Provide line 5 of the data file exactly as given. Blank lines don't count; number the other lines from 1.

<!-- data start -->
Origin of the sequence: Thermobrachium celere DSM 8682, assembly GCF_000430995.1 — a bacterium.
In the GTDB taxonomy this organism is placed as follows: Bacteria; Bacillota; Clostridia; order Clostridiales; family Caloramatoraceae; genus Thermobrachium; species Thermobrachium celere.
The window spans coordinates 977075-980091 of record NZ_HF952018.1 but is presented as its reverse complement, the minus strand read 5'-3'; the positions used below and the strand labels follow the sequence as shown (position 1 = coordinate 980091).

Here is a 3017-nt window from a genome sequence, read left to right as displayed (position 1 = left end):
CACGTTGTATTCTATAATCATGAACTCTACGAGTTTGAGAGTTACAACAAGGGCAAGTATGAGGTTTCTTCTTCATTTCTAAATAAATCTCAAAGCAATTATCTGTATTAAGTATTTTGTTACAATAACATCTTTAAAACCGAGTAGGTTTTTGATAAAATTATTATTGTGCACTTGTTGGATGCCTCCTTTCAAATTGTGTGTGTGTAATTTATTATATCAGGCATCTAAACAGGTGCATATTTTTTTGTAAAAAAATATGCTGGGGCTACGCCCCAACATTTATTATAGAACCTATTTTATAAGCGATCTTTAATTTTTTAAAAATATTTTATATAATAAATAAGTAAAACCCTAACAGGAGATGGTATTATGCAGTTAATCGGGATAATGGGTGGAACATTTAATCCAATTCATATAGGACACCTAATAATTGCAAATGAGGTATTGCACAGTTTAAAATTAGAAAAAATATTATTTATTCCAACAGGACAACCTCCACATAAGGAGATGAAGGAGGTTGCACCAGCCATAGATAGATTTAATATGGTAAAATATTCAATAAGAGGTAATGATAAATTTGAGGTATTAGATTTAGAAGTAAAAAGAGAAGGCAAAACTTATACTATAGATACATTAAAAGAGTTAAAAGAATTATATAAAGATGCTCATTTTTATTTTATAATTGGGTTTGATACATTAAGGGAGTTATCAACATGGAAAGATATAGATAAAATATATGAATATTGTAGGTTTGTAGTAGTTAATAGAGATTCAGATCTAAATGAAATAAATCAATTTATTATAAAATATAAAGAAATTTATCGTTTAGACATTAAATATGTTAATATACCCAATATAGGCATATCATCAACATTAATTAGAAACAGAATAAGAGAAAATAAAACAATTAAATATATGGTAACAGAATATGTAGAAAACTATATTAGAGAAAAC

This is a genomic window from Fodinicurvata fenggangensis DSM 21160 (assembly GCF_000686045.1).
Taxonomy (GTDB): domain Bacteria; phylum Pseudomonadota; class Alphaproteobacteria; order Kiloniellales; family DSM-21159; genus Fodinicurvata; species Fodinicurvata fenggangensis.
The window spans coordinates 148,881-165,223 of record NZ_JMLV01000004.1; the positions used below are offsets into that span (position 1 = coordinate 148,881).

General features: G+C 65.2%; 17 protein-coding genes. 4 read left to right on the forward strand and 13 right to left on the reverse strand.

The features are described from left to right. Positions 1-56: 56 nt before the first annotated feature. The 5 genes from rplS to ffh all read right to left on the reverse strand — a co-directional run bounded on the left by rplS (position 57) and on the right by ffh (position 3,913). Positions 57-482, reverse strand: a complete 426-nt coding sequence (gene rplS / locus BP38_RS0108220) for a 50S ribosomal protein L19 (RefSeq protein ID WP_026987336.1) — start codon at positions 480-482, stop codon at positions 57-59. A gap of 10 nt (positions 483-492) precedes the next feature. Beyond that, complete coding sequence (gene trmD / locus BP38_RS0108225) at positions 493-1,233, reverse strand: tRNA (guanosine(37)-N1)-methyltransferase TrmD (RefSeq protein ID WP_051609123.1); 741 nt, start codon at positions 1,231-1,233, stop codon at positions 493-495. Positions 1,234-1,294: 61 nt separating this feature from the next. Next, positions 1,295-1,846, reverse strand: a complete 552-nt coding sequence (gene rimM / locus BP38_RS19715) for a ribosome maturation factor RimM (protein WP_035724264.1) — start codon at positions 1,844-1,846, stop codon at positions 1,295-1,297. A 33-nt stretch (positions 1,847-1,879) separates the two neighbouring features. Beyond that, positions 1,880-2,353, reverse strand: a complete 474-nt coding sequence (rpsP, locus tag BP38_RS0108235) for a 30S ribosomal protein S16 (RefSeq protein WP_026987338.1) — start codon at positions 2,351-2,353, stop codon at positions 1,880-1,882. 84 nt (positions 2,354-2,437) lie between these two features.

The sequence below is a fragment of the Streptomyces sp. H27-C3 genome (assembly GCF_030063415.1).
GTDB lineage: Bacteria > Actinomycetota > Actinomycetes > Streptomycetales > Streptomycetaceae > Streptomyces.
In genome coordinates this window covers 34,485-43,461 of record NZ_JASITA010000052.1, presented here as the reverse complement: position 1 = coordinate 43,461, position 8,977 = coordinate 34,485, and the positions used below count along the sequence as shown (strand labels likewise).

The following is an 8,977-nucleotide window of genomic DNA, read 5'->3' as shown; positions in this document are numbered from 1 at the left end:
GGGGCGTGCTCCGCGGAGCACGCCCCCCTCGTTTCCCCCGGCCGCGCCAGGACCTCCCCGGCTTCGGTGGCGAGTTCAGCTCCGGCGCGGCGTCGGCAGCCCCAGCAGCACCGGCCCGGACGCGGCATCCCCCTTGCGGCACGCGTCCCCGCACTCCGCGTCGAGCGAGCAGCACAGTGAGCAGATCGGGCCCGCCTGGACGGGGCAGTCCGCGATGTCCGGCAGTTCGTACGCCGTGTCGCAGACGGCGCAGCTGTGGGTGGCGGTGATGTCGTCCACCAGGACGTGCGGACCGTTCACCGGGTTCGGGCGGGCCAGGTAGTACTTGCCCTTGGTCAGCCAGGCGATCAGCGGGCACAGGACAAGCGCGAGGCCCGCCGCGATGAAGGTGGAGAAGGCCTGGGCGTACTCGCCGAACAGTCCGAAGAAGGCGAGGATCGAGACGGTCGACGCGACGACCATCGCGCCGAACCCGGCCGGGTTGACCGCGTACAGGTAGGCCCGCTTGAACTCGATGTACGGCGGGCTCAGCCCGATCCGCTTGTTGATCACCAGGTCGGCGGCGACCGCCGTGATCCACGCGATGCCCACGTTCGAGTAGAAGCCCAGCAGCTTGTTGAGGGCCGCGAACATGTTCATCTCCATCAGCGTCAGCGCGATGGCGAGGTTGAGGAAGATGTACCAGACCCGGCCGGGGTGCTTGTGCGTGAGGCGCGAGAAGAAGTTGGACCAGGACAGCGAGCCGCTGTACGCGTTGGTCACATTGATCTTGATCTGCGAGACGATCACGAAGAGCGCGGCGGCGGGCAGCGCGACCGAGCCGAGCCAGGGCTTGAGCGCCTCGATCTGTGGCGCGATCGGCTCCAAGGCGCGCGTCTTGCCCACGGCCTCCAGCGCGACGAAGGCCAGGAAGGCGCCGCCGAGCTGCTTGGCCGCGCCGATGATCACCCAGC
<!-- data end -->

CACGTTGTATTCTATAATCATGAACTCTACGAGTTTGAGAGTTACAACAAGGGCAAGTATGAGGTTTCTTCTTCATTTCTAAATAAATCTCAAAGCAATTATCTGTATTAAGTATTTTGTTACAATAACATCTTTAAAACCGAGTAGGTTTTTGATAAAATTATTATTGTGCACTTGTTGGATGCCTCCTTTCAAATTGTGTGTGTGTAATTTATTATATCAGGCATCTAAACAGGTGCATATTTTTTTGTAAAAAAATATGCTGGGGCTACGCCCCAACATTTATTATAGAACCTATTTTATAAGCGATCTTTAATTTTTTAAAAATATTTTATATAATAAATAAGTAAAACCCTAACAGGAGATGGTATTATGCAGTTAATCGGGATAATGGGTGGAACATTTAATCCAATTCATATAGGACACCTAATAATTGCAAATGAGGTATTGCACAGTTTAAAATTAGAAAAAATATTATTTATTCCAACAGGACAACCTCCACATAAGGAGATGAAGGAGGTTGCACCAGCCATAGATAGATTTAATATGGTAAAATATTCAATAAGAGGTAATGATAAATTTGAGGTATTAGATTTAGAAGTAAAAAGAGAAGGCAAAACTTATACTATAGATACATTAAAAGAGTTAAAAGAATTATATAAAGATGCTCATTTTTATTTTATAATTGGGTTTGATACATTAAGGGAGTTATCAACATGGAAAGATATAGATAAAATATATGAATATTGTAGGTTTGTAGTAGTTAATAGAGATTCAGATCTAAATGAAATAAATCAATTTATTATAAAATATAAAGAAATTTATCGTTTAGACATTAAATATGTTAATATACCCAATATAGGCATATCATCAACATTAATTAGAAACAGAATAAGAGAAAATAAAACAATTAAATATATGGTAACAGAATATGTAGAAAACTATATTAGAGAAAAC